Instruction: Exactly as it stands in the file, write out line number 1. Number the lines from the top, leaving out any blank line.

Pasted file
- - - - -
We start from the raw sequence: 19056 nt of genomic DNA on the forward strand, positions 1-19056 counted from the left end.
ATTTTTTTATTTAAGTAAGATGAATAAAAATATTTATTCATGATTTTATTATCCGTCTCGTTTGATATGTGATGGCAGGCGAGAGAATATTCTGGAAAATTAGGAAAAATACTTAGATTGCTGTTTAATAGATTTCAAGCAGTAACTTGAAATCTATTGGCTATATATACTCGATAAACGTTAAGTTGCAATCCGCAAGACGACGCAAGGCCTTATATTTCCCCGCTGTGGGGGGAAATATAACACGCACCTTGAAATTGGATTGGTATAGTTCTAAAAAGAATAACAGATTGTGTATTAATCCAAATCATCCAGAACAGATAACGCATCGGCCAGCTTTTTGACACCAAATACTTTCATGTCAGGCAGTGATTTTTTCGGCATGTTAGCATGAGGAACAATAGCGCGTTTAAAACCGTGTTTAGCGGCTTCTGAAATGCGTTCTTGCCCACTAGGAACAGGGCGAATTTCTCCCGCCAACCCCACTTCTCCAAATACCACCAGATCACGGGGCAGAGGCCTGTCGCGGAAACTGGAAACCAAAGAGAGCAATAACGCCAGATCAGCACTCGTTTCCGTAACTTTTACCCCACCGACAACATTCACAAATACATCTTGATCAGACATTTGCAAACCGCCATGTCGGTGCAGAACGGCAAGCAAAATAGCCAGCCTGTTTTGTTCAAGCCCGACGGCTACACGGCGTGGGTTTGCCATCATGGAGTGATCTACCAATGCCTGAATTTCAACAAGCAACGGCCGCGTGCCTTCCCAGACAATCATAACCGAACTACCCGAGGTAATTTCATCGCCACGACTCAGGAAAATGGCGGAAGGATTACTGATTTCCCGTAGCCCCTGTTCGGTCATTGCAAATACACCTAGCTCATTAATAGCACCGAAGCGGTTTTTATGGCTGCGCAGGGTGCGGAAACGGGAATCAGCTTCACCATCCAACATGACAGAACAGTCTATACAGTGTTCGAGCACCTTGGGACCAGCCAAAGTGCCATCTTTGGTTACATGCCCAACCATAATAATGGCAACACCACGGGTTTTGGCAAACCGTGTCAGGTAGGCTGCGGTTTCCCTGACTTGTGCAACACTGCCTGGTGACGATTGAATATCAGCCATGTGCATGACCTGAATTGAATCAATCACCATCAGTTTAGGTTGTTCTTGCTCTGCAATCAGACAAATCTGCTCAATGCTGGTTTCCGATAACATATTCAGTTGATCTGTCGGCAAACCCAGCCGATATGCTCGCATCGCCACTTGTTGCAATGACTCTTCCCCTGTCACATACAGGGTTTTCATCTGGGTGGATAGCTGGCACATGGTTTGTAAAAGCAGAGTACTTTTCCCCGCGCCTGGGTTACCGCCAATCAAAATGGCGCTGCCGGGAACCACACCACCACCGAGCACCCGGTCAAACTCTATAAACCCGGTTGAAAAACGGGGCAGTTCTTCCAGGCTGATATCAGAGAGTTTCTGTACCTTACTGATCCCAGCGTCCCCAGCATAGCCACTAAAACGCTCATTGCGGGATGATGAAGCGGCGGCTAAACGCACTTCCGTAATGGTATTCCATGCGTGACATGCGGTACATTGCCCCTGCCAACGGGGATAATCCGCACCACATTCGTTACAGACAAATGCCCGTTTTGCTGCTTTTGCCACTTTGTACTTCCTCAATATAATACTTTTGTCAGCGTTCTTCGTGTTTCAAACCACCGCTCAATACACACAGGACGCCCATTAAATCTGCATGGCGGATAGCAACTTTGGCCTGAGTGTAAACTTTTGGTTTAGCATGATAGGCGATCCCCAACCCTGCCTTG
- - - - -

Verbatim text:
We start from the raw sequence: 19056 nt of genomic DNA on the forward strand, positions 1-19056 counted from the left end.